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Why is my apple pie so watery after baking?

post #1 of 23
Thread Starter 
I've baked an caramel apple pie from scratch according to the recipe I got online. The pie crust and taste is good, the only problem is the pie is "too juicy". The interior ingredient is sliced apples with cinnamon and caramel (made with sugar, red wine and cream). I'm using Gala apple and granny smith apple. I've also made some cuts on the pie before baking so the steam can escape. But the pie filling turned out way too juicy. I need to know how I can solve this problem or am I doing something wrong? Please help!
post #2 of 23
In theory, all apple pie is caramel apple pie. The caramel makes itself while the pie is baking. I toss the apples in spices, sugar, and flour before filling the pie crust.
post #3 of 23
I notice you use no arrowroot or cornstarch in the pie. The cream would normally help thicken, however since the wine contains alcohol it would tend to break down the thickening attributes of the cream. I would dissolve a small amount of starch in some apple juice and add it in .Then bake.:bounce:
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post #4 of 23
fiffy - After you slice your apples mix them with your sugar and a little lemon juice - then put them in a colander to drain for about 1 to 1 1/2 hours. This helps draw out some of the excess moisture in the apples but not enough to make for a dry pie. You'll be surprised at how much liquid comes out.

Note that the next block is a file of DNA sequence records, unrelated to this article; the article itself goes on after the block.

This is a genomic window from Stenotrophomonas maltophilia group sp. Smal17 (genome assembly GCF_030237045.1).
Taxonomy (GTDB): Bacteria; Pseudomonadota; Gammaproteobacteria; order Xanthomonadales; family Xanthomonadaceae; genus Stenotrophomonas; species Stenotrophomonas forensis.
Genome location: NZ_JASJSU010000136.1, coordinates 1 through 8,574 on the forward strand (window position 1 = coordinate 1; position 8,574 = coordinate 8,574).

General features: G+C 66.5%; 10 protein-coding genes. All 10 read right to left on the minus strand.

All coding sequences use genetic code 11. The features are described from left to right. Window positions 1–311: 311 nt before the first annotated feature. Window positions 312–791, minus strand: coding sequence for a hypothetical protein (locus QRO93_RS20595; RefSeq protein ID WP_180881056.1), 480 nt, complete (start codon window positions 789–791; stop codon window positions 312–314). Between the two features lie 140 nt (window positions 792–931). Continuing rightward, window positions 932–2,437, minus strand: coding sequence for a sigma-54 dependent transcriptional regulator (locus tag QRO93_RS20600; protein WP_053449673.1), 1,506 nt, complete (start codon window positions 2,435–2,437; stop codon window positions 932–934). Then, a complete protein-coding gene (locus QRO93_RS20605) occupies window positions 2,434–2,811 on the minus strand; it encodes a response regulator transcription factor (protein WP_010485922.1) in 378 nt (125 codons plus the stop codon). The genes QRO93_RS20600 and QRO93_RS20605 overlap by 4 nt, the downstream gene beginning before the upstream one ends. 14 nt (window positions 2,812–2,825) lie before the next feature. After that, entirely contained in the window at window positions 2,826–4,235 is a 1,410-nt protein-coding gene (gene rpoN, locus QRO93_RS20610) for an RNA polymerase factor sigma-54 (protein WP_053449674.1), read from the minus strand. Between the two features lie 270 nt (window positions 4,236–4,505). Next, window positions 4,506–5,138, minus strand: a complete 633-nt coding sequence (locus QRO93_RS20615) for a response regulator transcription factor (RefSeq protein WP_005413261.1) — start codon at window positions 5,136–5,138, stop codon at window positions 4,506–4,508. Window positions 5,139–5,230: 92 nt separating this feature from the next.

Hpoe this helps,

Willie
post #5 of 23
kuan and Ed are correct, you do need some sort of thickner.
I bake many pies a week and for me tapioca is my no fail thickner. Flour and corn starch both work, but I have had them fail several times.
Just mix tapioca (amount on box of Minute type) with sugar, spices and sliced apples and let sit for 30 minutes or so.
Good Luck and let us know what works,
Nan
post #6 of 23
I also think the tapioca works well, but my family hates it ("looks like fish eyes"), so I grind it up in a spice grinder before adding it to the pie. It still works just as well this way.
post #7 of 23
Maybe you should just use tapioca starch. I wonder why it hasn't caught on like conrstarch.

Man I'm jonesing for apple pie right now. Sugar crusted top... caramel oozing out of the holes in the top...
post #8 of 23
Kuan
I think that by grinding the tapioca ,he in fact is making a starch, and its a good idea I believe. We used to use tapioca in blueberry pie cause it was same size as blueberry and took on its tast and color. It never occurred to me to grind it.:D
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post #9 of 23

Why not buy tapioca flour

Cassava flour, also called tapioca flour or tapioca starch.

Myself I partially cook my apple so that I can adjust the sugar according to